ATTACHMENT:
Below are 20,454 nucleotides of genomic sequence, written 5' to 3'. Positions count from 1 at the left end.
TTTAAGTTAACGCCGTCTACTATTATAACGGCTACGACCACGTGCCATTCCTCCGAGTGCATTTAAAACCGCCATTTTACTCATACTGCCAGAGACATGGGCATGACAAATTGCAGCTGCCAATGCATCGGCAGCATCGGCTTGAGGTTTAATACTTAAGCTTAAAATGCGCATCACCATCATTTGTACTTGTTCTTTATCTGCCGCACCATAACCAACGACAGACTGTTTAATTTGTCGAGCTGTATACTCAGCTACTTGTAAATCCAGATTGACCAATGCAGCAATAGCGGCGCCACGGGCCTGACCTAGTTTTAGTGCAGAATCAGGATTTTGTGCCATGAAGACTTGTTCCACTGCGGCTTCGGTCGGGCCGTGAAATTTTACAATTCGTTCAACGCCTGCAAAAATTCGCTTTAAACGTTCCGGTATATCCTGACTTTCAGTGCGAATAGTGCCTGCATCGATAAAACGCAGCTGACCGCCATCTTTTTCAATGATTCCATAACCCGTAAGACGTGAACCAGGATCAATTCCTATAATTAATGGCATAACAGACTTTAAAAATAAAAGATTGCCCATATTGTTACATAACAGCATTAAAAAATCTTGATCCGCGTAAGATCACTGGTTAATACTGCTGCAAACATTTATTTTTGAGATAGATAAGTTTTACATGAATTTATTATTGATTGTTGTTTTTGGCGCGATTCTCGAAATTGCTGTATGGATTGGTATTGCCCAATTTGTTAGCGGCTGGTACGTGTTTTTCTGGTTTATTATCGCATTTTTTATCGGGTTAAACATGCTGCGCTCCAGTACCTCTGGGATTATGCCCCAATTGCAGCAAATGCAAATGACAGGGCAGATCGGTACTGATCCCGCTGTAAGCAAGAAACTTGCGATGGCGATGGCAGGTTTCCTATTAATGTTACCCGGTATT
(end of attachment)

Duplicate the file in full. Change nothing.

Below are 20,454 nucleotides of genomic sequence, written 5' to 3'. Positions count from 1 at the left end.
TTTAAGTTAACGCCGTCTACTATTATAACGGCTACGACCACGTGCCATTCCTCCGAGTGCATTTAAAACCGCCATTTTACTCATACTGCCAGAGACATGGGCATGACAAATTGCAGCTGCCAATGCATCGGCAGCATCGGCTTGAGGTTTAATACTTAAGCTTAAAATGCGCATCACCATCATTTGTACTTGTTCTTTATCTGCCGCACCATAACCAACGACAGACTGTTTAATTTGTCGAGCTGTATACTCAGCTACTTGTAAATCCAGATTGACCAATGCAGCAATAGCGGCGCCACGGGCCTGACCTAGTTTTAGTGCAGAATCAGGATTTTGTGCCATGAAGACTTGTTCCACTGCGGCTTCGGTCGGGCCGTGAAATTTTACAATTCGTTCAACGCCTGCAAAAATTCGCTTTAAACGTTCCGGTATATCCTGACTTTCAGTGCGAATAGTGCCTGCATCGATAAAACGCAGCTGACCGCCATCTTTTTCAATGATTCCATAACCCGTAAGACGTGAACCAGGATCAATTCCTATAATTAATGGCATAACAGACTTTAAAAATAAAAGATTGCCCATATTGTTACATAACAGCATTAAAAAATCTTGATCCGCGTAAGATCACTGGTTAATACTGCTGCAAACATTTATTTTTGAGATAGATAAGTTTTACATGAATTTATTATTGATTGTTGTTTTTGGCGCGATTCTCGAAATTGCTGTATGGATTGGTATTGCCCAATTTGTTAGCGGCTGGTACGTGTTTTTCTGGTTTATTATCGCATTTTTTATCGGGTTAAACATGCTGCGCTCCAGTACCTCTGGGATTATGCCCCAATTGCAGCAAATGCAAATGACAGGGCAGATCGGTACTGATCCCGCTGTAAGCAAGAAACTTGCGATGGCGATGGCAGGTTTCCTATTAATGTTACCCGGTATT